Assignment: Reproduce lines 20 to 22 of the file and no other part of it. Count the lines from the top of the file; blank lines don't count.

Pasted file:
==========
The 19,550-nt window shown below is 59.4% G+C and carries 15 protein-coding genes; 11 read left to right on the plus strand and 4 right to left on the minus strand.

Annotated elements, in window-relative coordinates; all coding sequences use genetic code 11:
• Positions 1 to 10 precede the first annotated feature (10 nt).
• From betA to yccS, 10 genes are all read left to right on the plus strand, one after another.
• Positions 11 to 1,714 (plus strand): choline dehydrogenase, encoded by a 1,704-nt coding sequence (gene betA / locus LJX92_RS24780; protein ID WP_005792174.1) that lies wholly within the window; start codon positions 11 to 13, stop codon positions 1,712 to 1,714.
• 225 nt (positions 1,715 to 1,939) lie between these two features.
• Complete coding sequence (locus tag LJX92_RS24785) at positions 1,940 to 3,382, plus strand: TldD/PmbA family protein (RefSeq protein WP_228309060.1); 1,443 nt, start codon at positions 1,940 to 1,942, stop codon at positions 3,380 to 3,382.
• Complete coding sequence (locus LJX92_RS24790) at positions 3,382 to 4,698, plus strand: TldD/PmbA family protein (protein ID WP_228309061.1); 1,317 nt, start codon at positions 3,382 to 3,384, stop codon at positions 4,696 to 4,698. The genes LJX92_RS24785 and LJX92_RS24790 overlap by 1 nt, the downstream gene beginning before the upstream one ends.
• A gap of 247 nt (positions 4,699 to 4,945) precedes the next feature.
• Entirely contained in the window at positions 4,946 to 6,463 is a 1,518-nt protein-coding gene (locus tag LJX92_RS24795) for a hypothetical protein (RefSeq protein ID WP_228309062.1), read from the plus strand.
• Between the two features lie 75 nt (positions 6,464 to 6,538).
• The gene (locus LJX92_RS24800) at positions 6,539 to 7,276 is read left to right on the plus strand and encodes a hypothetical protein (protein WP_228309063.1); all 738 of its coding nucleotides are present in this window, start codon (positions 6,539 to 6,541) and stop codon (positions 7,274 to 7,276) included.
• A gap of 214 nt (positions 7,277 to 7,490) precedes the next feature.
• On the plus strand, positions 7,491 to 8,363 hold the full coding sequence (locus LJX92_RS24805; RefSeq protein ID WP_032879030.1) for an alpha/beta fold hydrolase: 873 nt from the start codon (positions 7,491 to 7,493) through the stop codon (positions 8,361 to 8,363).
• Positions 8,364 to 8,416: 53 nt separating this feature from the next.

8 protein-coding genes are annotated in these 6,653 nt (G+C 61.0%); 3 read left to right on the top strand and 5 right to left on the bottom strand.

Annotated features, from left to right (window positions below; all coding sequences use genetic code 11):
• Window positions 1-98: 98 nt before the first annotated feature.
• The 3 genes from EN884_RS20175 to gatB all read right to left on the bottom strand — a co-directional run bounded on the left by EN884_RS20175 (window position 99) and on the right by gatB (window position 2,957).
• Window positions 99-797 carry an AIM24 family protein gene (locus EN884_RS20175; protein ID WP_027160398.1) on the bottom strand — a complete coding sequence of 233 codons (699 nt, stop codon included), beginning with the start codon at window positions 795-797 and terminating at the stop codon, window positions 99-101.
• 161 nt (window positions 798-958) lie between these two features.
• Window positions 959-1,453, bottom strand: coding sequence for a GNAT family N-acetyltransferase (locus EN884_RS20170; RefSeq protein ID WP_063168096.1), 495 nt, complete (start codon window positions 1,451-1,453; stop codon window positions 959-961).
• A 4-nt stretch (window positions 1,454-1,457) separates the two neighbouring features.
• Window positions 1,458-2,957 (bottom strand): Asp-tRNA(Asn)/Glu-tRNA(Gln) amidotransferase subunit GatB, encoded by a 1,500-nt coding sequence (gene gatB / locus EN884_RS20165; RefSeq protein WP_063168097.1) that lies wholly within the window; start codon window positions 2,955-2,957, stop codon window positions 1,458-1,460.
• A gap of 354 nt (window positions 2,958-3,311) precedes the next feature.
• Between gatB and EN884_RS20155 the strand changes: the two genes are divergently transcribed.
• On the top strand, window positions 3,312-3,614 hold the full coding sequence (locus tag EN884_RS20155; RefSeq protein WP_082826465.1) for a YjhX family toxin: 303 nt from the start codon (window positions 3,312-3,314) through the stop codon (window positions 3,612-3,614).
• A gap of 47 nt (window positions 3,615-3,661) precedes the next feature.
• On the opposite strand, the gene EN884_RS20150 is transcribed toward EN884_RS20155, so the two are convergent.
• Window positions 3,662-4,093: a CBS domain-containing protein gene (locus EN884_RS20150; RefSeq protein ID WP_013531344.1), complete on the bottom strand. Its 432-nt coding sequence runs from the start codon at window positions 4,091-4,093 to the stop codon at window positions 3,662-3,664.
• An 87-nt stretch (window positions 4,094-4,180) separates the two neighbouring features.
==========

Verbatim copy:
• Window positions 99-797 carry an AIM24 family protein gene (locus EN884_RS20175; protein ID WP_027160398.1) on the bottom strand — a complete coding sequence of 233 codons (699 nt, stop codon included), beginning with the start codon at window positions 795-797 and terminating at the stop codon, window positions 99-101.
• 161 nt (window positions 798-958) lie between these two features.
• Window positions 959-1,453, bottom strand: coding sequence for a GNAT family N-acetyltransferase (locus EN884_RS20170; RefSeq protein ID WP_063168096.1), 495 nt, complete (start codon window positions 1,451-1,453; stop codon window positions 959-961).